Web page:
I concur with Deputy Howlin. The failure to progress the electoral commission, which was agreed as part of our Dáil reform programme at the commencement of this Oireachtas, and had been agreed in a previous Government programme dating back to 2012 - and even before that - is extraordinary because it is key to ensuring that we safeguard our democracy, political and election campaigns and referenda. We need a comprehensive statutory based electoral commission to make sure our elections are run properly, effectively and professionally. That goes from registers to the social media impact.

It is important that the role of the Civil Service is never politicised. That has been one of the great strengths of this country since the foundation of the State. The introduction of the strategic communications unit tried to change that and, thankfully, through pressure from the Oireachtas, the position was reversed.

Has the financial allocation to the GIS changed during the past three years? Is the Taoiseach satisfied that the work of the GIS is impartial? Can he outline the reporting relationships within the GIS? Is there a close working relationship between his political staff and staff of the service? Have any external public relations firms advised the GIS on any aspect of its work? Is it involved in promoting Government campaigns such as the Be Winter Ready campaign? Do the same staff manage the MerrionStreet.ie website? The Taoiseach might answer those specific questions as it is important we be vigilant in this regard.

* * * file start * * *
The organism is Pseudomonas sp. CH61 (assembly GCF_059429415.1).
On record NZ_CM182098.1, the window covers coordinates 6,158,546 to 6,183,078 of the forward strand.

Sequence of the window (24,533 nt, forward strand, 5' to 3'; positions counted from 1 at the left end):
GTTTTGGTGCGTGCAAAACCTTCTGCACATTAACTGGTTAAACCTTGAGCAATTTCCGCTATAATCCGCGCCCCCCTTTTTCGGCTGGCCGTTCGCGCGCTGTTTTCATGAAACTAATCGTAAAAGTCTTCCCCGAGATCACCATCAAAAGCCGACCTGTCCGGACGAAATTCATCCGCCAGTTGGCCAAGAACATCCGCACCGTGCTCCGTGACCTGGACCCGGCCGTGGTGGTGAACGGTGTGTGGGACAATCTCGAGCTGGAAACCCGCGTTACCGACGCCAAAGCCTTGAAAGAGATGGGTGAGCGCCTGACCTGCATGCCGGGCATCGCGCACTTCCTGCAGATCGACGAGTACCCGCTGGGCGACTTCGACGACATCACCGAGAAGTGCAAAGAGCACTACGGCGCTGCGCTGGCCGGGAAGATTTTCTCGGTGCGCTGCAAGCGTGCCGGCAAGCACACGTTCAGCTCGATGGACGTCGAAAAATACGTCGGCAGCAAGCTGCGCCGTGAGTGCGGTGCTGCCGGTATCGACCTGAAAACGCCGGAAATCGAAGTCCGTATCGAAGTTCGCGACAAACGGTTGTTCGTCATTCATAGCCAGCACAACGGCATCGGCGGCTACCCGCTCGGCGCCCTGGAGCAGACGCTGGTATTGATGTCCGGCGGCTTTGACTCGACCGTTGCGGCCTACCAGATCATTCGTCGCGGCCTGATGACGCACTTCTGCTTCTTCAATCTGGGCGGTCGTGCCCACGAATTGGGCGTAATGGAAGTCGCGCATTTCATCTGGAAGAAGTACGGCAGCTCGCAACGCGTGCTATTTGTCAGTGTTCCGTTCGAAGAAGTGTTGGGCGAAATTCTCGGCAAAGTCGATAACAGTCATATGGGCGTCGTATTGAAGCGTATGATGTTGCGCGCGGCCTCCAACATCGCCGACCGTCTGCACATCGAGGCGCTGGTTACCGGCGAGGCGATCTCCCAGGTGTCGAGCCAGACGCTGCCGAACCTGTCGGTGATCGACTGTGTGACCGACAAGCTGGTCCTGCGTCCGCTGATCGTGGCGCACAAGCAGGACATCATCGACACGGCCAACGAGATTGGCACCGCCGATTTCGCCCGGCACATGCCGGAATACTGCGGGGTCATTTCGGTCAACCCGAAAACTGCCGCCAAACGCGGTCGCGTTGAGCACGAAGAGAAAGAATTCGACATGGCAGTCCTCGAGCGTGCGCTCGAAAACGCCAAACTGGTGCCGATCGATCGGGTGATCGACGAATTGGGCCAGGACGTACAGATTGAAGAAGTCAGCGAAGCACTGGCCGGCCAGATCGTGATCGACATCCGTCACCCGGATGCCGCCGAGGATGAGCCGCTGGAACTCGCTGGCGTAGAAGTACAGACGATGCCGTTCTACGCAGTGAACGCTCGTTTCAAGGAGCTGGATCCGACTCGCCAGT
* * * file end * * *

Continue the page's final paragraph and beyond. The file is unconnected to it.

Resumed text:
I certainly support Deputy Howlin in the context of what he said about the impact of social media, political advertising on social media platforms and the external forces impacting on elections. It is extraordinary that a report on Russian involvement in the Brexit referendum is being withheld. That shows what is going on out there. I am not sure if there is any clear articulation, clarification or a substantive report into what is happening in Ireland in terms of utilisation of social media by external bodies that may want to influence the direction of policy within the country.